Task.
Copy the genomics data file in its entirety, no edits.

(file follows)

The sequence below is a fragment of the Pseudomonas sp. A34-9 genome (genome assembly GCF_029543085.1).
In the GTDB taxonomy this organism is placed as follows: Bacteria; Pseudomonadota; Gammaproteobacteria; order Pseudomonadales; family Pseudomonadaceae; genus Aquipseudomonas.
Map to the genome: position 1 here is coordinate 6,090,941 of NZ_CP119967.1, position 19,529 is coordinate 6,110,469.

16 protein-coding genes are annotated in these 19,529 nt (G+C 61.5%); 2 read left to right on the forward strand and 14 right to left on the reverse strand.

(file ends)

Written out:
The sequence below is a fragment of the Pseudomonas sp. A34-9 genome (genome assembly GCF_029543085.1).
In the GTDB taxonomy this organism is placed as follows: Bacteria; Pseudomonadota; Gammaproteobacteria; order Pseudomonadales; family Pseudomonadaceae; genus Aquipseudomonas.
Map to the genome: position 1 here is coordinate 6,090,941 of NZ_CP119967.1, position 19,529 is coordinate 6,110,469.

16 protein-coding genes are annotated in these 19,529 nt (G+C 61.5%); 2 read left to right on the forward strand and 14 right to left on the reverse strand.